Livestock farmers will face fewer restrictions, yet will still enjoy the same level of support, should the UK quit the EU, according to Leave campaigner Boris Johnson.
Talking to farmers at Clitheroe market in Lancashire on Thursday (2 June), Mr Johnson suggested that EU rules for spinal cord removal were obsolete.
“I’ve just been talking to people about this rule that says, if your sheep has two teeth, you’ve got to slaughter it in a certain way to remove the spinal tissue,” he told journalists. “What is the point of that?”
See also: EU referendum: Farmers Weekly’s view
Brought in under EU disease controls, to help prevent the spread of scrapie, carcasses from sheep over 12-months-old or which have cut their adult incisors, must be split to have the spinal cord removed.
Mr Johnson said this practice was “out of date” and could only be removed if the UK was in charge of its own rules.
But the NFU, which is in favour of remaining within the EU in the upcoming referendum, has cited this rule as an example of UK government gold-plating.
“In the UK, the implementing legislation requires the removal of 100% of the specified risk material,” said a recent briefing document. “This is in contrast to other EU countries that instead require the removal of ‘as much as possible’.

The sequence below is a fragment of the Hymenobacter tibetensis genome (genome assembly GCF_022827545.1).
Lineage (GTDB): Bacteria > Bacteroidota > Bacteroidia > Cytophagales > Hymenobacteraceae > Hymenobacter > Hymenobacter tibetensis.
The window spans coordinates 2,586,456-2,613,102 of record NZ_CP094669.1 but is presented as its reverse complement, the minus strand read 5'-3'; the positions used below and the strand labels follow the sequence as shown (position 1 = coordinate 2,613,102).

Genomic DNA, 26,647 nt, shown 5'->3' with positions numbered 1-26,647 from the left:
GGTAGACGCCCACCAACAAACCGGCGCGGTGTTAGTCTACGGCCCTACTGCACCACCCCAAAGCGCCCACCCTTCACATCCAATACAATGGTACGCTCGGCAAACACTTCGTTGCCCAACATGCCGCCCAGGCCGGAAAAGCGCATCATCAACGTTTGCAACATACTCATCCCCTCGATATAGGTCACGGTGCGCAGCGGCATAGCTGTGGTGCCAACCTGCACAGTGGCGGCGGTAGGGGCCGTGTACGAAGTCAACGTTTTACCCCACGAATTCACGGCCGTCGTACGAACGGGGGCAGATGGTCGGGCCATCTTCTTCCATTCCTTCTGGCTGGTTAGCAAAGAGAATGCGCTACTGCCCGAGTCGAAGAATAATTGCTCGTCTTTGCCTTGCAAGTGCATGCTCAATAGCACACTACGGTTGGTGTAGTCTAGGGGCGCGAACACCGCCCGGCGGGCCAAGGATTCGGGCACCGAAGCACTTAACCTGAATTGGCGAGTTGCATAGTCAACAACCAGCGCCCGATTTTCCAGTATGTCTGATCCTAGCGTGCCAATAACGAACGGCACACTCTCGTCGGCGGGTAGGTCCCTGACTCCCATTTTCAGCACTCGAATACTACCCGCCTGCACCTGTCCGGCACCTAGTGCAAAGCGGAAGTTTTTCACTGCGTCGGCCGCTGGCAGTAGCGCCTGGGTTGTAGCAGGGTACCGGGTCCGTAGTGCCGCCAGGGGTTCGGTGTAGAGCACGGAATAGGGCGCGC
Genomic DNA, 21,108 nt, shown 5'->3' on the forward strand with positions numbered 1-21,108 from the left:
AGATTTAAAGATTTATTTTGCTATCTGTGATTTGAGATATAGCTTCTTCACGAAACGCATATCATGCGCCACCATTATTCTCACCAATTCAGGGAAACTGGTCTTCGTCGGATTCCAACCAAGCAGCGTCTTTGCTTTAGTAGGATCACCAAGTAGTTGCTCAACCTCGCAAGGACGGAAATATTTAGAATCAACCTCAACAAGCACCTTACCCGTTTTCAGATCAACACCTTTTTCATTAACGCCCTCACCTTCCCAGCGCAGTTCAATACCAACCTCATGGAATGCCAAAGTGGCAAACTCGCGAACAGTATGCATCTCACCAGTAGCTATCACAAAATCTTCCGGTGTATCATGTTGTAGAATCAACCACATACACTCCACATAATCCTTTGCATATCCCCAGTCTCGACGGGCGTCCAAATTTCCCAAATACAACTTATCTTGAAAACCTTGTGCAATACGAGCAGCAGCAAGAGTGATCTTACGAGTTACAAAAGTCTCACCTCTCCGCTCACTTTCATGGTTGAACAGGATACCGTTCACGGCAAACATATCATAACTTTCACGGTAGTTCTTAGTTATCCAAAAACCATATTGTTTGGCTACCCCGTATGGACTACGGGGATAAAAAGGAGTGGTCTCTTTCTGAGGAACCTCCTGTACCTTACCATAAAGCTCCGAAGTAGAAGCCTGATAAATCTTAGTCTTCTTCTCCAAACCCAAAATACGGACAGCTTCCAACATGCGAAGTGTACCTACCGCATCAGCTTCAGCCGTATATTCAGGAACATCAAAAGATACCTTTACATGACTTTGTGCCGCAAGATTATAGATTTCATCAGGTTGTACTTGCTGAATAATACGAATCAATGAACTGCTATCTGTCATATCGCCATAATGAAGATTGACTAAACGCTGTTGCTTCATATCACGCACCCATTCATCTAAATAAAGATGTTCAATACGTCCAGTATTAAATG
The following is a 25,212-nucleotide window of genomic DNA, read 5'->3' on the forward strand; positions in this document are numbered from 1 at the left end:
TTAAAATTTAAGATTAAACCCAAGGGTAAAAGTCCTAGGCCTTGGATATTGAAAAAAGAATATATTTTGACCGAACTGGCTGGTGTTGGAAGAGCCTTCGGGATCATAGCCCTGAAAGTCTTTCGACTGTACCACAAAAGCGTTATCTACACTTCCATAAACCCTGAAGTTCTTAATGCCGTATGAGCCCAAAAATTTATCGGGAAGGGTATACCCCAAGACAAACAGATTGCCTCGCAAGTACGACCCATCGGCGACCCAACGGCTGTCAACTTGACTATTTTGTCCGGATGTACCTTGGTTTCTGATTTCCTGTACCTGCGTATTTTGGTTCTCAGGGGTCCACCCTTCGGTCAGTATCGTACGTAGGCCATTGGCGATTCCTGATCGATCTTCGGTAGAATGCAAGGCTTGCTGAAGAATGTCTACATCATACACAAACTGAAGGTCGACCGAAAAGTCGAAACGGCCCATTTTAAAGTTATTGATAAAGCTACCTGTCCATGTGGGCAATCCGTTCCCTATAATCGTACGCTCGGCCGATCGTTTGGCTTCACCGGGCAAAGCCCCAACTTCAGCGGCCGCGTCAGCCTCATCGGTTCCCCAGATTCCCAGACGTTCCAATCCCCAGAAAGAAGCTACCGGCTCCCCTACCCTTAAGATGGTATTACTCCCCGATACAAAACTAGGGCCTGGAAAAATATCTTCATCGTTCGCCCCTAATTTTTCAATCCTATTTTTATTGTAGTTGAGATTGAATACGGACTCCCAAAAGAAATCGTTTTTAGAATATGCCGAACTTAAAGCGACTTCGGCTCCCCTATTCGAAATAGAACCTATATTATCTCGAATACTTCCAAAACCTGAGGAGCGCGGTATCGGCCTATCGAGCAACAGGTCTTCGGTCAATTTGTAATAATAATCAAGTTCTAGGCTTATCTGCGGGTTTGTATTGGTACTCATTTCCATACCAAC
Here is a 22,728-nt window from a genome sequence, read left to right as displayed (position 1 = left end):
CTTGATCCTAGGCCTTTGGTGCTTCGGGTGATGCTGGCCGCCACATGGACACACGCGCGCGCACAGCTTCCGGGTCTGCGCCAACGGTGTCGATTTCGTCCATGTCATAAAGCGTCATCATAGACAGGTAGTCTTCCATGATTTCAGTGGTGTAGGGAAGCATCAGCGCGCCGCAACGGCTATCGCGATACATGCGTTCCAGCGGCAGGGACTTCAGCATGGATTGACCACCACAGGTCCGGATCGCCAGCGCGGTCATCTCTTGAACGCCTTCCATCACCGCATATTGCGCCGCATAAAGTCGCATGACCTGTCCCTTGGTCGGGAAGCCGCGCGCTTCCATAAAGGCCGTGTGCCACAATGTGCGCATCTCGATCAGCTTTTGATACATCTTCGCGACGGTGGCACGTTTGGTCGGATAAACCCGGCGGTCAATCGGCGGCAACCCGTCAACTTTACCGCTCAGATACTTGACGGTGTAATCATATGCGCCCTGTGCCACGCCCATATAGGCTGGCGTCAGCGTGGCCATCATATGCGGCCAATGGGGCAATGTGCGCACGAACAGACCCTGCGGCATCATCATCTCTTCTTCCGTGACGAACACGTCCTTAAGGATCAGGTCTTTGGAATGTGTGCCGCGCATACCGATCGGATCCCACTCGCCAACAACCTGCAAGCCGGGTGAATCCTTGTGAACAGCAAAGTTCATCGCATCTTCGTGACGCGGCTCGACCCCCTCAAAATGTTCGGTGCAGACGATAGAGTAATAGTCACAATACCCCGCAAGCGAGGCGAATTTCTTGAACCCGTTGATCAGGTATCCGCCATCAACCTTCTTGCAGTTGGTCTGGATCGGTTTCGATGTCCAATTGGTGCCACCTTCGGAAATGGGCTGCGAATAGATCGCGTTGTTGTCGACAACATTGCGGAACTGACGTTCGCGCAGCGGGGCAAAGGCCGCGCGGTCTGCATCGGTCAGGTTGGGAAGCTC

“As a result of this, spinal cord removal by any other method than splitting is illegal in the UK. Other member states permit alternative, less destructive methods, such as vacuum removal.”
According to the NFU, sheep carcasses can be devalued by as much as 40% as a result of carcass splitting.
Question of support
Industry representatives have also challenged Mr Johnson’s assurances that UK farmers would get the same level of support in a post-Brexit world.
Writing in Farmers Weekly this week, former NFU president and active Remain campaigner Sir Peter Kendall said he was always “nervous of politicians bearing gifts”.
“There is a need for a reality check on the ‘£350m/week’ to spend if we leave claim, representing the apparent ‘cost’ of our EU membership,” he wrote. “After Margaret Thatcher’s rebate, the regional funds and the money for farmers, this figure is actually £153m at best.
“Promises abound about what this will be spent on – the NHS, a rebate on council tax, the list goes on. It sounds to me like farming would be at the bottom of a big pile of other priorities.”